The central purpose of branding is to help people understand how you are different. On this basis, how different is your brand if it has the same name and/or tagline as someone else?
If that someone else happens not to be in the same industry as you, sameness is not necessarily a big problem: think of the name Triumph, which is used by unrelated companies for bras and motorcycles, respectively. Or of VIA, which is used for a train service and a Starbucks instant coffee, or of Dove, which is used for soap and chocolate.
It’s not even that big of a deal for companies in the same industry, provided they are in different jurisdictions, and hence are not in legal conflict over trademark rights.
(There is however an exception to these rules of thumb: if, say, Brand #1 has a very high level of awareness, so high that it reaches into the jurisdiction of Brand #2, there is every reason to believe that Brand #1 will write Brand #2 a strongly worded letter at minimum, and sue them into the Stone Age at maximum.
(As it happens, there is an easy way to test this theory, and it involves calling your next company – say, a coffee shop – Apple, and then waiting [not very long] to see what happens).
BART, or Bay Area Rapid Transit, is a name known by everyone in San Francisco and California, and by millions of other people around the world, whether they have actually visited San Francisco or not. Millions of people including Canadians, who have been witness recently to the new ad campaign by Aeroplan, featuring the tagline: And you’re there.
And so I was surprised last week when visiting San Francisco to step on the BART, at the airport no less, and find the very same tagline staring back at me from BART’s brochures. A quick Google check suggests that BART has been using And you’re there since at least 2009. So the question is: is Aeroplan’s use of the same tagline a problem?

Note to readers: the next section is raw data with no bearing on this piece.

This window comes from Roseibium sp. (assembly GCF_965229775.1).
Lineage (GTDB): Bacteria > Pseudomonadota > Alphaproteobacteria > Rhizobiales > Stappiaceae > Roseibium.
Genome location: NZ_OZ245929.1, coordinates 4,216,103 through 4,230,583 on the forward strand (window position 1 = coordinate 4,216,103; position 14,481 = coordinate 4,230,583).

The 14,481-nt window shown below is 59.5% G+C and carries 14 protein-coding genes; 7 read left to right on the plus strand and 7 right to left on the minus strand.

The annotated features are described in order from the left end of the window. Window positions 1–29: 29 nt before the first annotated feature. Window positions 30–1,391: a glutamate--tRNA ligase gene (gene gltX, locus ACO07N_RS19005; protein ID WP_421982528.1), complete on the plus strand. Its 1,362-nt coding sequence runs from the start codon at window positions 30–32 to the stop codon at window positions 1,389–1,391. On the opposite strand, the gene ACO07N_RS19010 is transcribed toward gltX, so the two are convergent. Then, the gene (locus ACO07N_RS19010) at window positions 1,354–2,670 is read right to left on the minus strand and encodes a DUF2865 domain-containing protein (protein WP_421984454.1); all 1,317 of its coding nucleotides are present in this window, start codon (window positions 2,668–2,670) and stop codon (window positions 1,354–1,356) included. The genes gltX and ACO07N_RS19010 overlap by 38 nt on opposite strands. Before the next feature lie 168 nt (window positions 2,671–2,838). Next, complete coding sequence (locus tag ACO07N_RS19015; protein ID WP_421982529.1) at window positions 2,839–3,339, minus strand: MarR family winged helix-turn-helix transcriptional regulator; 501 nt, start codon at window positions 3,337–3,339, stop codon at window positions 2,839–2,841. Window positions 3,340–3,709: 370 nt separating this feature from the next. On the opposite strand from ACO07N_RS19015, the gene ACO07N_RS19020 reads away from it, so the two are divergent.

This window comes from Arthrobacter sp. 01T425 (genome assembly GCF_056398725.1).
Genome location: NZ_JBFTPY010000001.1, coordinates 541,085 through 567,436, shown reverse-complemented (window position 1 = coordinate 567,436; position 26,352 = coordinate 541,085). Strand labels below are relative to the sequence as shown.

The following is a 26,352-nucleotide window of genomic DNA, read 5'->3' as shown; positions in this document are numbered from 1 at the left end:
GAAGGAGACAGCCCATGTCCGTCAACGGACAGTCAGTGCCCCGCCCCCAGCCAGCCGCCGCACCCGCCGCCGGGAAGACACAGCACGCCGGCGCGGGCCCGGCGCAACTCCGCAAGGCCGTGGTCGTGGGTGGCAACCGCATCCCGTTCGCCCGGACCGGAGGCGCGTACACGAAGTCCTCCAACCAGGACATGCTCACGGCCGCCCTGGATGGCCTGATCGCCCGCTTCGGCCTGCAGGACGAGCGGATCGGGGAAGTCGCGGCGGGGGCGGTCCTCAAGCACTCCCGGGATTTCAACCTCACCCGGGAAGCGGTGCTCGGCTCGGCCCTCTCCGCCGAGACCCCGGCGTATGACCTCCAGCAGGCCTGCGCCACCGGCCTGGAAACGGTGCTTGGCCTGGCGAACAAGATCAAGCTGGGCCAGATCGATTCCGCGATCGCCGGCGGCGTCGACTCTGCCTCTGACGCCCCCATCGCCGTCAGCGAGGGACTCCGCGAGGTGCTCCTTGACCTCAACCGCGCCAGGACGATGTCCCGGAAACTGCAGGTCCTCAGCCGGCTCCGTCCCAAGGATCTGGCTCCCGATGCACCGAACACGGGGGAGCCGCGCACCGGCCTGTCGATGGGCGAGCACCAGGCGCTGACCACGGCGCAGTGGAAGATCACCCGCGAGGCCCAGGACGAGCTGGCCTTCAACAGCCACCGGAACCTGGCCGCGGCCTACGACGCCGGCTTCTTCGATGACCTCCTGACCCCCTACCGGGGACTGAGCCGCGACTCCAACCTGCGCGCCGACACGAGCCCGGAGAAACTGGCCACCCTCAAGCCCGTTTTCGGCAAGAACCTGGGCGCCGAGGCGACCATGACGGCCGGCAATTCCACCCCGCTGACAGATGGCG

From a legal point of view, probably not: Aeroplan and BART reside in two different countries, and it would be difficult to argue that BART’s tagline is so well-known that Aeroplan is benefiting from BART’s brand equity (known as “passing off” in legal circles).
But ultimately I submit that Aeroplan has made a mistake. Aeroplan and BART are not in the same industry, but they are in the very similar business of getting you somewhere; the fact that Aeroplan arrived at the same tagline is strong evidence of that.
Second, Aeroplan is not the corner laundromat: instead, travel is inherently international. Because Aeroplan literally takes you places, places in which you will come into contact with other major brands, their burden to be different should be greater.
On the other hand, to my focus group of four people – held in the statistically reliable setting of a Napa Valley winery tour – the real problem with Aeroplan’s tagline is that they simply don’t believe it, not that BART had it first.